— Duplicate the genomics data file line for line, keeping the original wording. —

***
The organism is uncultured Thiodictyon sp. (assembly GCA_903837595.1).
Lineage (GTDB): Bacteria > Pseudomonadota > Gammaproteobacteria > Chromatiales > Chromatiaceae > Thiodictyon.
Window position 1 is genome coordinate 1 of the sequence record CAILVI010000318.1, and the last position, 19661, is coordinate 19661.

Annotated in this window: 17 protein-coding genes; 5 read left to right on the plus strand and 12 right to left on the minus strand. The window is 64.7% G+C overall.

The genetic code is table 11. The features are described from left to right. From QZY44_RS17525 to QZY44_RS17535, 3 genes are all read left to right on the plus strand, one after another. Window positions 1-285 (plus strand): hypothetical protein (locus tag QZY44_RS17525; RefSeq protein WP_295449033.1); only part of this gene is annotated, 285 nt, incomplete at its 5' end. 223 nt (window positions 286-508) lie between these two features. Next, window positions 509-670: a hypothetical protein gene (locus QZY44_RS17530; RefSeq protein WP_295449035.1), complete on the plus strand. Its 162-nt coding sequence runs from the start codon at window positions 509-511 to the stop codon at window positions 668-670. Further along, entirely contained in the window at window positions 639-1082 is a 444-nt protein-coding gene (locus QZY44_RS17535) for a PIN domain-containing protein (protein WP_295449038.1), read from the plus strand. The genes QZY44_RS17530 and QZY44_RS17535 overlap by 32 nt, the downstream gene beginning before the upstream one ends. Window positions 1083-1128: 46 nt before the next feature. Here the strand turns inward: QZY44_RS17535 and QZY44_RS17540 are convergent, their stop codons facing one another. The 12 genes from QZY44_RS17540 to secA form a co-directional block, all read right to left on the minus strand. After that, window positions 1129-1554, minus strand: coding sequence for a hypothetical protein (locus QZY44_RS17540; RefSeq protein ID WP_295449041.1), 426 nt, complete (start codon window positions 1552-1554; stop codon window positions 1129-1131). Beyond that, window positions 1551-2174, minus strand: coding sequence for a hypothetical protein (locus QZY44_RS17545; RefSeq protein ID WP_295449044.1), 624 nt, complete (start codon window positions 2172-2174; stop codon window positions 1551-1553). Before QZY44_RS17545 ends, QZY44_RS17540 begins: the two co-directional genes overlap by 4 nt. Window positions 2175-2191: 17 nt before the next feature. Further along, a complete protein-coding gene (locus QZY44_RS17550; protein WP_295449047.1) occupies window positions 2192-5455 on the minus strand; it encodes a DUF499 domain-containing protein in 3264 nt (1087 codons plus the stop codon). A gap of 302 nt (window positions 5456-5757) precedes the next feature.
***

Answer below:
The organism is uncultured Thiodictyon sp. (assembly GCA_903837595.1).
Lineage (GTDB): Bacteria > Pseudomonadota > Gammaproteobacteria > Chromatiales > Chromatiaceae > Thiodictyon.
Window position 1 is genome coordinate 1 of the sequence record CAILVI010000318.1, and the last position, 19661, is coordinate 19661.

Annotated in this window: 17 protein-coding genes; 5 read left to right on the plus strand and 12 right to left on the minus strand. The window is 64.7% G+C overall.

The genetic code is table 11. The features are described from left to right. From QZY44_RS17525 to QZY44_RS17535, 3 genes are all read left to right on the plus strand, one after another. Window positions 1-285 (plus strand): hypothetical protein (locus tag QZY44_RS17525; RefSeq protein WP_295449033.1); only part of this gene is annotated, 285 nt, incomplete at its 5' end. 223 nt (window positions 286-508) lie between these two features. Next, window positions 509-670: a hypothetical protein gene (locus QZY44_RS17530; RefSeq protein WP_295449035.1), complete on the plus strand. Its 162-nt coding sequence runs from the start codon at window positions 509-511 to the stop codon at window positions 668-670. Further along, entirely contained in the window at window positions 639-1082 is a 444-nt protein-coding gene (locus QZY44_RS17535) for a PIN domain-containing protein (protein WP_295449038.1), read from the plus strand. The genes QZY44_RS17530 and QZY44_RS17535 overlap by 32 nt, the downstream gene beginning before the upstream one ends. Window positions 1083-1128: 46 nt before the next feature. Here the strand turns inward: QZY44_RS17535 and QZY44_RS17540 are convergent, their stop codons facing one another. The 12 genes from QZY44_RS17540 to secA form a co-directional block, all read right to left on the minus strand. After that, window positions 1129-1554, minus strand: coding sequence for a hypothetical protein (locus QZY44_RS17540; RefSeq protein ID WP_295449041.1), 426 nt, complete (start codon window positions 1552-1554; stop codon window positions 1129-1131). Beyond that, window positions 1551-2174, minus strand: coding sequence for a hypothetical protein (locus QZY44_RS17545; RefSeq protein ID WP_295449044.1), 624 nt, complete (start codon window positions 2172-2174; stop codon window positions 1551-1553). Before QZY44_RS17545 ends, QZY44_RS17540 begins: the two co-directional genes overlap by 4 nt. Window positions 2175-2191: 17 nt before the next feature. Further along, a complete protein-coding gene (locus QZY44_RS17550; protein WP_295449047.1) occupies window positions 2192-5455 on the minus strand; it encodes a DUF499 domain-containing protein in 3264 nt (1087 codons plus the stop codon). A gap of 302 nt (window positions 5456-5757) precedes the next feature.